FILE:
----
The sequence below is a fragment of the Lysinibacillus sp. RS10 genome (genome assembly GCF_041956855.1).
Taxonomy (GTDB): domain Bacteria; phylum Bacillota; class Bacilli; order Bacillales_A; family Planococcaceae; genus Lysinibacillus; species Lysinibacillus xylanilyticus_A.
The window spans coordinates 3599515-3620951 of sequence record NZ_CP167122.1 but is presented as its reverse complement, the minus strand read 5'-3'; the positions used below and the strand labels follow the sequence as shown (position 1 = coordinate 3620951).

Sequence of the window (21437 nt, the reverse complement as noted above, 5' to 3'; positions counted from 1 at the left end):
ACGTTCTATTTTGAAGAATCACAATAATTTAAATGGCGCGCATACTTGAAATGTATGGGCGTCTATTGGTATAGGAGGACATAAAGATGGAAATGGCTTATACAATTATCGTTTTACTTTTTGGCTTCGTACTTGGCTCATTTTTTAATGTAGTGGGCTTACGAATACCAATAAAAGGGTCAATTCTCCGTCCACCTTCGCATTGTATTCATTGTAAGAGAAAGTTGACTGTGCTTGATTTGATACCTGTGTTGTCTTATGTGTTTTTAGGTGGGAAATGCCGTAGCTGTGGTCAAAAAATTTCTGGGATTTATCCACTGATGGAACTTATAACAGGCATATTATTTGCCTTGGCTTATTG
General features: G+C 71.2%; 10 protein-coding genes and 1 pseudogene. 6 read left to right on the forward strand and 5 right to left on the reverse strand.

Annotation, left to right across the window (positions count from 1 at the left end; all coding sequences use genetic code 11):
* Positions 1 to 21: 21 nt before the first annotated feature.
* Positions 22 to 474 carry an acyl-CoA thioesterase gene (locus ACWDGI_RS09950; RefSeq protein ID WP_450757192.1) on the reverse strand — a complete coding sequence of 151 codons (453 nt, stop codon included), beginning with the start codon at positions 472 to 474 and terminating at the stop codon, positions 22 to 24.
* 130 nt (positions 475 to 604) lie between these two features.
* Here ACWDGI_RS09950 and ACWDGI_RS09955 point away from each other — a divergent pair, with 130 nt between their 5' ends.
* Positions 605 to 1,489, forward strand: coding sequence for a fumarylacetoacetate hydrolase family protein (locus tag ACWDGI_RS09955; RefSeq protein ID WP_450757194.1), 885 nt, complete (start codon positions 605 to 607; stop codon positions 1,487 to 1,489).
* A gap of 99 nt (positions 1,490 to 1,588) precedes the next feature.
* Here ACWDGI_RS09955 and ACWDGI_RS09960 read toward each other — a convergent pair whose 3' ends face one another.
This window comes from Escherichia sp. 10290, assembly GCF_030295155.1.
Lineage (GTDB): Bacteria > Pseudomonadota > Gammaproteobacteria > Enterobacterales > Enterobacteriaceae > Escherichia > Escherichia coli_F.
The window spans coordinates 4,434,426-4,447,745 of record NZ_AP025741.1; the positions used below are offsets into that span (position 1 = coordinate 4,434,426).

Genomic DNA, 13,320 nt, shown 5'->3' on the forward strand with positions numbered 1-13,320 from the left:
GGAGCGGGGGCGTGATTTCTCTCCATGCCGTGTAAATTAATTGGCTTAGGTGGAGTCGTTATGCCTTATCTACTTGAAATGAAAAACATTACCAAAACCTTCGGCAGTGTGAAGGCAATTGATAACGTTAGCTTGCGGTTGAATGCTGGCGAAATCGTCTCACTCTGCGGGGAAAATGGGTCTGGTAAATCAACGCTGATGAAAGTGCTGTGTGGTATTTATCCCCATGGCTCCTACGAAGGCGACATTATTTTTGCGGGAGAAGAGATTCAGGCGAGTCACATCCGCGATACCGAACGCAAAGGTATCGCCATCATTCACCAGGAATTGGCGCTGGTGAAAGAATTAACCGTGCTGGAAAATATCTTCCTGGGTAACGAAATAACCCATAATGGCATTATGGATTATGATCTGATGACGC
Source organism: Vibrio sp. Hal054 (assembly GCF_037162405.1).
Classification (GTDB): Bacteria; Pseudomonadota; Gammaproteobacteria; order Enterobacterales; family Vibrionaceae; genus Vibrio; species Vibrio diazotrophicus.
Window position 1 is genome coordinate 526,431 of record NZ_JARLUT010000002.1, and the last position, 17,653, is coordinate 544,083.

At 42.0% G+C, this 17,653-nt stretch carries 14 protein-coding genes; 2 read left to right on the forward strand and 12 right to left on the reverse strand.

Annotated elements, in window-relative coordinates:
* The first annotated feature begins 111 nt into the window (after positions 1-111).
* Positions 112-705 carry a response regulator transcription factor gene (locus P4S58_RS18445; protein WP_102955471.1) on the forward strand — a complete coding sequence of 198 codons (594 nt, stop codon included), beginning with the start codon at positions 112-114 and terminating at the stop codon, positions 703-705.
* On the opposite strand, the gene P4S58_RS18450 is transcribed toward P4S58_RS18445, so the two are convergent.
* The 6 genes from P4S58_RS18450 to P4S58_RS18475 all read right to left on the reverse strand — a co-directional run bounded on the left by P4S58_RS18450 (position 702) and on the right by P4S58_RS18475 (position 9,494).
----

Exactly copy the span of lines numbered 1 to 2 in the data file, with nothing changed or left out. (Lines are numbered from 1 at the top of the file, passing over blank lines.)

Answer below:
The sequence below is a fragment of the Lysinibacillus sp. RS10 genome (genome assembly GCF_041956855.1).
Taxonomy (GTDB): domain Bacteria; phylum Bacillota; class Bacilli; order Bacillales_A; family Planococcaceae; genus Lysinibacillus; species Lysinibacillus xylanilyticus_A.